Anti-doping laboratories are working on a test to detect a powder used to destroy traces of the performance-enhancer EPO in urine samples.
Martial Saugy, the head of the Swiss anti-doping laboratory, said there have been suspicious tests over the last year in which no traces of EPO -- or Erythropoietin -- were found in athlete's urine, not even natural EPO produced by the body's kidney cells.
Researches suspect cheats are using a substance called protease -- sometimes used in stain removers -- to wipe out all traces of EPO in their urine.
"There has been a significant increase in the number of samples in which there is no EPO detected at all, leading us to believe they are being manipulated," Saugy said on Sunday.
"We have no proof so far but there are indications that a powder exists. It can happen that people who excrete less EPO than others have a result where there is no EPO, but it is unusual. And over this last year we've seen some suspicious cases of EPO-free urine samples, where we did not understand why suddenly it was undetectable," Saugy added.
The research coincides with reports that German cycling pro Jan Ullrich, who was barred from the Tour de France for his alleged involvement in the Spanish doping scandal, had several EPO-devoid samples.
A program aired on Sunday on the Swiss television channel SF1 reported that the head of the anti-doping unit of the Swiss Department for Sport, Matthias Kamber, was instrumental in uncovering the possible scam, noticing that more than a dozen doping samples without EPO had been submitted in Switzerland.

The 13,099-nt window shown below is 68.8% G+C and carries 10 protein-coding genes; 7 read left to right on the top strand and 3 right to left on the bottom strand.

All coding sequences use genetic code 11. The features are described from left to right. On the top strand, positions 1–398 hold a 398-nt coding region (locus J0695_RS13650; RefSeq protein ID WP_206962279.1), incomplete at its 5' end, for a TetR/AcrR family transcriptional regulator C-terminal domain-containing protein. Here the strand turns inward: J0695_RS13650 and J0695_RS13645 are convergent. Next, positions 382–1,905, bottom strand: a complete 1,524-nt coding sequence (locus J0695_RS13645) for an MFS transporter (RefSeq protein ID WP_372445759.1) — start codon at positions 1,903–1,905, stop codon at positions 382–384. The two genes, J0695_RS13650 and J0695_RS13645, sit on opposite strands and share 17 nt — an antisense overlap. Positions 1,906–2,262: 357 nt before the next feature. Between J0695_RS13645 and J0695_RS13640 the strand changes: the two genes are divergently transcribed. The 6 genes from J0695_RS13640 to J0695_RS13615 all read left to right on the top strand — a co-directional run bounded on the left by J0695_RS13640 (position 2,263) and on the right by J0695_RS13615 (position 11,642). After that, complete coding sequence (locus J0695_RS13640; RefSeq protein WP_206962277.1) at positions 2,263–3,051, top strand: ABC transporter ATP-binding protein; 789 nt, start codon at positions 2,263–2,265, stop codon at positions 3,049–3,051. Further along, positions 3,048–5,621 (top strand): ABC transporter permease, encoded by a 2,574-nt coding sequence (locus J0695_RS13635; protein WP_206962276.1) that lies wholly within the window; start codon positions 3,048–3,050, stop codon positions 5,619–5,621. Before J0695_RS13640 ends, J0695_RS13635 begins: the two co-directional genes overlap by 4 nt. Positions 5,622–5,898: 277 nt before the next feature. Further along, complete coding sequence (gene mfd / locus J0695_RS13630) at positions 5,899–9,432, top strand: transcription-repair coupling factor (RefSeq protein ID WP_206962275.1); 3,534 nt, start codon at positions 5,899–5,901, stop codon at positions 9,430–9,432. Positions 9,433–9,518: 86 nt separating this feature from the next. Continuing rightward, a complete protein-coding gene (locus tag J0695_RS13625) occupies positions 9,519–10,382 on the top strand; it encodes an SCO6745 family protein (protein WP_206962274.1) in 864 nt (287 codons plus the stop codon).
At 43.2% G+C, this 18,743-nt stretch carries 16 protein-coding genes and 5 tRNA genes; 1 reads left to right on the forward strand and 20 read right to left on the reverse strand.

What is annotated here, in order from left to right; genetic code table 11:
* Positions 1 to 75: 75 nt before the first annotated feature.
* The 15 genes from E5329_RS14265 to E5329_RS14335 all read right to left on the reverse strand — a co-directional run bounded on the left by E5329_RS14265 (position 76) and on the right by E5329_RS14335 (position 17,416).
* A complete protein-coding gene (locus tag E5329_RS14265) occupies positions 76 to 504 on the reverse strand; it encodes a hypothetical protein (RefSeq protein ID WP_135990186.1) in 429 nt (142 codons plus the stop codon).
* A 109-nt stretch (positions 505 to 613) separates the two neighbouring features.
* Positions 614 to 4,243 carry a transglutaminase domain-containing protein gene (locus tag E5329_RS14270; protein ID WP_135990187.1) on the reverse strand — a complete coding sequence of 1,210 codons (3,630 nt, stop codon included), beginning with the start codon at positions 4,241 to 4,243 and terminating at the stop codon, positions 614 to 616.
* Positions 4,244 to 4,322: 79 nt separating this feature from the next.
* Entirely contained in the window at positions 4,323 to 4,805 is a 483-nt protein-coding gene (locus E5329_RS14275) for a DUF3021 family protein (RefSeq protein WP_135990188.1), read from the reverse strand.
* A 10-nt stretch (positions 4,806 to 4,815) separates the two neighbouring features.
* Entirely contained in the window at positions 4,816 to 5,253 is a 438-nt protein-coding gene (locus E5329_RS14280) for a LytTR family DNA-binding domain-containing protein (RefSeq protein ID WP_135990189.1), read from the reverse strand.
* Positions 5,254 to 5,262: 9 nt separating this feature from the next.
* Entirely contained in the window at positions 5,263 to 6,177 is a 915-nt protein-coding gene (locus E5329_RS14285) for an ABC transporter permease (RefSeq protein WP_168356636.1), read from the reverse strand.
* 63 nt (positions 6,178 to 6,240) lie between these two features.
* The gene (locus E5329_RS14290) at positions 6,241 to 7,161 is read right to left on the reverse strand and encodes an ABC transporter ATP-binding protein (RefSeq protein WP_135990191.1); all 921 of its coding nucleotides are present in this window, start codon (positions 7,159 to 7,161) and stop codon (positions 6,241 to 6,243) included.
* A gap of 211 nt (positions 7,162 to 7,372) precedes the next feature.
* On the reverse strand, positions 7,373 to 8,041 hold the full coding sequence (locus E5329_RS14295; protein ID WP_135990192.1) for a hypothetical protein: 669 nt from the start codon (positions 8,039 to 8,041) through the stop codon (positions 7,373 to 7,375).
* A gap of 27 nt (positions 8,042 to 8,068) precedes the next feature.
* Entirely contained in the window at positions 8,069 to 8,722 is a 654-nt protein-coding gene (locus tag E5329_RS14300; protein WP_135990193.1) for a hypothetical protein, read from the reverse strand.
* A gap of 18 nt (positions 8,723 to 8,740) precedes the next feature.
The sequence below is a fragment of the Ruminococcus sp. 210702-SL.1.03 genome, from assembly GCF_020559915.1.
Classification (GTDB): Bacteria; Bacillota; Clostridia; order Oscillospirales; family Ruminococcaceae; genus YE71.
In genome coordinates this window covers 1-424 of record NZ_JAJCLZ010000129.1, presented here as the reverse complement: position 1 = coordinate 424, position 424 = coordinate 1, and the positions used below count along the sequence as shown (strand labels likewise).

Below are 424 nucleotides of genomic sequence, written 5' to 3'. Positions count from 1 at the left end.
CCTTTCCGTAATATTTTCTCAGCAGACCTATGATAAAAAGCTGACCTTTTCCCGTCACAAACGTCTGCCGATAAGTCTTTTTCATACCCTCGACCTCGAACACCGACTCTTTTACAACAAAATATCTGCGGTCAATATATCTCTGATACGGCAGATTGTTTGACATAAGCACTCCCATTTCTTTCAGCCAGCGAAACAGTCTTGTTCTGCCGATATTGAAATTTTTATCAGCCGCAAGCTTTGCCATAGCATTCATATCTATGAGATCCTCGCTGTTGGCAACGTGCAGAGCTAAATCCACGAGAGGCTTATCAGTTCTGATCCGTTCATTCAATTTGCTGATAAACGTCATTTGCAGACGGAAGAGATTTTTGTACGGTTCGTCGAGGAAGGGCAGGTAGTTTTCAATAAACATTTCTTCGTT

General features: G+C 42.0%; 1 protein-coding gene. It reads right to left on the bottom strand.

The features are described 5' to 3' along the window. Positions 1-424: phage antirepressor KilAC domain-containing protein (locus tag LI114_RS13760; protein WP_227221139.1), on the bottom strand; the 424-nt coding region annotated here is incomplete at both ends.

According to the SF1 program, one of the EPO-free doping tests belonged to Ullrich, using a sample reportedly taken in December last year during a training camp in South Africa.
The Swiss newspaper NZZ am Sonntag reported that the Switzerland-based cyclist had at least two further such samples.
NZZ said the possibility that Ullrich could have used protease is supported by documents from the Spanish doping scandal. Documents pertaining to Ullrich mention the word polvos (powder) a number of times, the newspaper said.
Saugy was unable to confirm the allegations.
Scientists are now seeking a test to detect the presence of protease in urine, which is proving tricky.
"These products deteriorate very quickly. ... In urine it [protease] is a product which will be invisible after a certain time. It's not complicated but we still need to work on it," he said.
Protease is cheap, readily available, and the cheating process is simple. Cheaters could slip the powder into a urine sample by putting a hand in their pocket where some protease is stashed, then urinating on their fingers.